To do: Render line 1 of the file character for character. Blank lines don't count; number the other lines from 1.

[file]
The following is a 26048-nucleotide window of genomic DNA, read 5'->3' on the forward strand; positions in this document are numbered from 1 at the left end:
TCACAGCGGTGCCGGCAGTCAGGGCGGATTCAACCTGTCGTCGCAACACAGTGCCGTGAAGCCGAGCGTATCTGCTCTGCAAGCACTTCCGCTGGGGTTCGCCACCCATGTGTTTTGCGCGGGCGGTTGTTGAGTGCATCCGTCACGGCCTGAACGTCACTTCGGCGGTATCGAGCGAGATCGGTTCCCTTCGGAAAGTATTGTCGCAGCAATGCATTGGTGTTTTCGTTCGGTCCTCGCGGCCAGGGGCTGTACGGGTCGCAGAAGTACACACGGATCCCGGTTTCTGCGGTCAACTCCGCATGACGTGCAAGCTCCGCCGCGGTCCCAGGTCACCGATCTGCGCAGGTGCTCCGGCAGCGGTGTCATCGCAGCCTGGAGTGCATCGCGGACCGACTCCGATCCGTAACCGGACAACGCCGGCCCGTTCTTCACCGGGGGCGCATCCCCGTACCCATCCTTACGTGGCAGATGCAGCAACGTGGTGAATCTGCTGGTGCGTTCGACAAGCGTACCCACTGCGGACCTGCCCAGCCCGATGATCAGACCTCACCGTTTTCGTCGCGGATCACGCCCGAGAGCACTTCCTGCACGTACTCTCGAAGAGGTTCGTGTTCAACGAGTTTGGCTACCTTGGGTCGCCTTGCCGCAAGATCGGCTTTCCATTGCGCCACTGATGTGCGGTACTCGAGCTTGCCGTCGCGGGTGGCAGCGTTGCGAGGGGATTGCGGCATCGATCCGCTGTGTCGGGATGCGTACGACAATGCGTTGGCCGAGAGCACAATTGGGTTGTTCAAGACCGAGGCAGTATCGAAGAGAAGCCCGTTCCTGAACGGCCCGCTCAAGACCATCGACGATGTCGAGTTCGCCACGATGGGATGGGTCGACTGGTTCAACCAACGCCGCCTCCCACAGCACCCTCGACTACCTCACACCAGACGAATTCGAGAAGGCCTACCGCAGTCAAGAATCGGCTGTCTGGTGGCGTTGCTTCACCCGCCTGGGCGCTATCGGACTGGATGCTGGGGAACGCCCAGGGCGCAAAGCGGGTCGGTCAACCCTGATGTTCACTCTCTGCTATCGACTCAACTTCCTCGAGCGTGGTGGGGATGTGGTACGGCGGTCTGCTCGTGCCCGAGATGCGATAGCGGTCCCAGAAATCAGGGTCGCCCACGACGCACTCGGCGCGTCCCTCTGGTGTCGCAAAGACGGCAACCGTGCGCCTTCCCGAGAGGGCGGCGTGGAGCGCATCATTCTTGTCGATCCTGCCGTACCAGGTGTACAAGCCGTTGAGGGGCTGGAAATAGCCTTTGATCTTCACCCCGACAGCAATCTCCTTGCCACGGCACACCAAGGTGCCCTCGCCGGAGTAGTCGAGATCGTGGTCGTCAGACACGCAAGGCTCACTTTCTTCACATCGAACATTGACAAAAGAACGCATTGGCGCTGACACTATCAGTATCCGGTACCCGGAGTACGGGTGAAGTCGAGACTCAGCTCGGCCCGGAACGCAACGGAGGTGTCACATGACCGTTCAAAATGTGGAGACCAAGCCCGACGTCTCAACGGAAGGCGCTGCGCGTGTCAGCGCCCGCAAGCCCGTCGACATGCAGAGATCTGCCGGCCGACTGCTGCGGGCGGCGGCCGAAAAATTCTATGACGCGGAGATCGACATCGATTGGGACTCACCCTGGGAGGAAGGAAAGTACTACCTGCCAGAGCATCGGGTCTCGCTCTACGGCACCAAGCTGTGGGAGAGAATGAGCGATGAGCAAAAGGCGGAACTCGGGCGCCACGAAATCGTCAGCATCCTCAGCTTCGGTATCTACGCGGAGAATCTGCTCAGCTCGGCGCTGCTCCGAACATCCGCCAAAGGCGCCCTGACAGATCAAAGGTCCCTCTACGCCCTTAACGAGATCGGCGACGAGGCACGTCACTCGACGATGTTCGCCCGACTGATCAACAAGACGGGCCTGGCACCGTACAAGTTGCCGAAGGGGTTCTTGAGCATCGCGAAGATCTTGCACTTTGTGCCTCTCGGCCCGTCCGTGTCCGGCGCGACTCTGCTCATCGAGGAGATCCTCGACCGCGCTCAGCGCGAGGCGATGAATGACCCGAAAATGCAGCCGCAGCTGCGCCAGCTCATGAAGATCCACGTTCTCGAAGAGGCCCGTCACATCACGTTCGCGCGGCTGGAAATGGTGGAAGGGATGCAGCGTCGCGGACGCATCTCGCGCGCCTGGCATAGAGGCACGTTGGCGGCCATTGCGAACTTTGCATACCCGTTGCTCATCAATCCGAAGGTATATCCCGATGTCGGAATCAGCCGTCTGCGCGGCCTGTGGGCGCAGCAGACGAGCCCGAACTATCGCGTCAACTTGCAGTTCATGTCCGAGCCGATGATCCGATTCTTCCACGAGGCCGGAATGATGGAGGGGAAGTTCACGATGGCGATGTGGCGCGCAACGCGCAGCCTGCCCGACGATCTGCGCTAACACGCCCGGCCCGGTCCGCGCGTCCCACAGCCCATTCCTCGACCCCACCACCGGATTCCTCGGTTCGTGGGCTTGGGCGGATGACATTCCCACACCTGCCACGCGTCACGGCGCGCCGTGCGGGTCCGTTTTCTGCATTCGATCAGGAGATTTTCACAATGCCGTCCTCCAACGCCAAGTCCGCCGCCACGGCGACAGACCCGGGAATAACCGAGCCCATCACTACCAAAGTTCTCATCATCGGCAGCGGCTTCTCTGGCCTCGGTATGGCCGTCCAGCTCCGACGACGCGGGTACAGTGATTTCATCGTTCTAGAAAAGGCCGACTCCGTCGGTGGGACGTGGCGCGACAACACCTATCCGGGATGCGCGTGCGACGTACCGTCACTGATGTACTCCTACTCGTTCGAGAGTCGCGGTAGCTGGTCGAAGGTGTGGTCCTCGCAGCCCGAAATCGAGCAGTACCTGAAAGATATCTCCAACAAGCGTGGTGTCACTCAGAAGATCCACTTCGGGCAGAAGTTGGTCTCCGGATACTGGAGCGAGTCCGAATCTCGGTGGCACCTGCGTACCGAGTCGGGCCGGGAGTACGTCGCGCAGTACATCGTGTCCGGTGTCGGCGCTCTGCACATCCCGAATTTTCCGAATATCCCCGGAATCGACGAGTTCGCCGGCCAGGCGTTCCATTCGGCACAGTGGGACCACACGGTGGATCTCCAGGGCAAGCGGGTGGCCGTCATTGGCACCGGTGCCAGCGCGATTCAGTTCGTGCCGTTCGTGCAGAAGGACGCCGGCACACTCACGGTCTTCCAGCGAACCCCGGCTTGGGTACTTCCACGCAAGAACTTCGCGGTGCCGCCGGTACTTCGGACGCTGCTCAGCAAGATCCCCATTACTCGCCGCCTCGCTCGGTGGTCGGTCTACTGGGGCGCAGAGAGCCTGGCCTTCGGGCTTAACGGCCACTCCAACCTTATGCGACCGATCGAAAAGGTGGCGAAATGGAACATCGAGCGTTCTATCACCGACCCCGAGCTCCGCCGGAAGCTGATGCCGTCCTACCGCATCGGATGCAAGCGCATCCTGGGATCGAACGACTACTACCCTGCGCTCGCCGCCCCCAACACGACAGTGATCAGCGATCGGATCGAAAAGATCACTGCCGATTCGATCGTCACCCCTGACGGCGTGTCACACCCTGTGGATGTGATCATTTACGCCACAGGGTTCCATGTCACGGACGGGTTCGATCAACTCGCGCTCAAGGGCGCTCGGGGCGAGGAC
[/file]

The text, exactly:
The following is a 26048-nucleotide window of genomic DNA, read 5'->3' on the forward strand; positions in this document are numbered from 1 at the left end: